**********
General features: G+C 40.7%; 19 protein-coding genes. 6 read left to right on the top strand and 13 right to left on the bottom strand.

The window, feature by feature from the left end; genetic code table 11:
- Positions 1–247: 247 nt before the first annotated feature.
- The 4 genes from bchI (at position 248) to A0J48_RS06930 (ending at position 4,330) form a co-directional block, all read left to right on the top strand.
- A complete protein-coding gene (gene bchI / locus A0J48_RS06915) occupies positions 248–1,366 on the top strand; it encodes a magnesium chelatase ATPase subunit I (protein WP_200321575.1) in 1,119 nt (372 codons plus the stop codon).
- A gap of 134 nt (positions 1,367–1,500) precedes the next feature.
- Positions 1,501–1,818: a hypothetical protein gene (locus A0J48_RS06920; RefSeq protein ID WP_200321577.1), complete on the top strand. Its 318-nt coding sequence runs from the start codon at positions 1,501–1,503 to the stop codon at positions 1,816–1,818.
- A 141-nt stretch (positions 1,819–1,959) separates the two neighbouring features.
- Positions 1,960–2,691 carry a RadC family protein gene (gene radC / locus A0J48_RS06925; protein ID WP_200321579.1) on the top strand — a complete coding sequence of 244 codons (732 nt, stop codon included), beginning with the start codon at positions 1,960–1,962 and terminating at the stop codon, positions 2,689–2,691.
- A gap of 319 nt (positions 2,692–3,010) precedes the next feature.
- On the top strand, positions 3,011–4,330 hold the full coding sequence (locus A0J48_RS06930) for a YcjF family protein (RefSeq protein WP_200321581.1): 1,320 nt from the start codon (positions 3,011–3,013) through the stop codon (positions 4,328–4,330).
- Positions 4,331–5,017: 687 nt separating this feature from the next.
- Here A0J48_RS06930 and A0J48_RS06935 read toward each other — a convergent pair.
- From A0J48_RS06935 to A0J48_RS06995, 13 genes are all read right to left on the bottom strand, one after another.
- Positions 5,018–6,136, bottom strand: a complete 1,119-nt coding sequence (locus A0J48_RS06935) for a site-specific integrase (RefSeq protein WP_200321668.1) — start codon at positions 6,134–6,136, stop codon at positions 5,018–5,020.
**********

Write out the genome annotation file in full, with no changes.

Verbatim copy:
General features: G+C 40.7%; 19 protein-coding genes. 6 read left to right on the top strand and 13 right to left on the bottom strand.

The window, feature by feature from the left end; genetic code table 11:
- Positions 1–247: 247 nt before the first annotated feature.
- The 4 genes from bchI (at position 248) to A0J48_RS06930 (ending at position 4,330) form a co-directional block, all read left to right on the top strand.
- A complete protein-coding gene (gene bchI / locus A0J48_RS06915) occupies positions 248–1,366 on the top strand; it encodes a magnesium chelatase ATPase subunit I (protein WP_200321575.1) in 1,119 nt (372 codons plus the stop codon).
- A gap of 134 nt (positions 1,367–1,500) precedes the next feature.
- Positions 1,501–1,818: a hypothetical protein gene (locus A0J48_RS06920; RefSeq protein ID WP_200321577.1), complete on the top strand. Its 318-nt coding sequence runs from the start codon at positions 1,501–1,503 to the stop codon at positions 1,816–1,818.
- A 141-nt stretch (positions 1,819–1,959) separates the two neighbouring features.
- Positions 1,960–2,691 carry a RadC family protein gene (gene radC / locus A0J48_RS06925; protein ID WP_200321579.1) on the top strand — a complete coding sequence of 244 codons (732 nt, stop codon included), beginning with the start codon at positions 1,960–1,962 and terminating at the stop codon, positions 2,689–2,691.
- A gap of 319 nt (positions 2,692–3,010) precedes the next feature.
- On the top strand, positions 3,011–4,330 hold the full coding sequence (locus A0J48_RS06930) for a YcjF family protein (RefSeq protein WP_200321581.1): 1,320 nt from the start codon (positions 3,011–3,013) through the stop codon (positions 4,328–4,330).
- Positions 4,331–5,017: 687 nt separating this feature from the next.
- Here A0J48_RS06930 and A0J48_RS06935 read toward each other — a convergent pair.
- From A0J48_RS06935 to A0J48_RS06995, 13 genes are all read right to left on the bottom strand, one after another.
- Positions 5,018–6,136, bottom strand: a complete 1,119-nt coding sequence (locus A0J48_RS06935) for a site-specific integrase (RefSeq protein WP_200321668.1) — start codon at positions 6,134–6,136, stop codon at positions 5,018–5,020.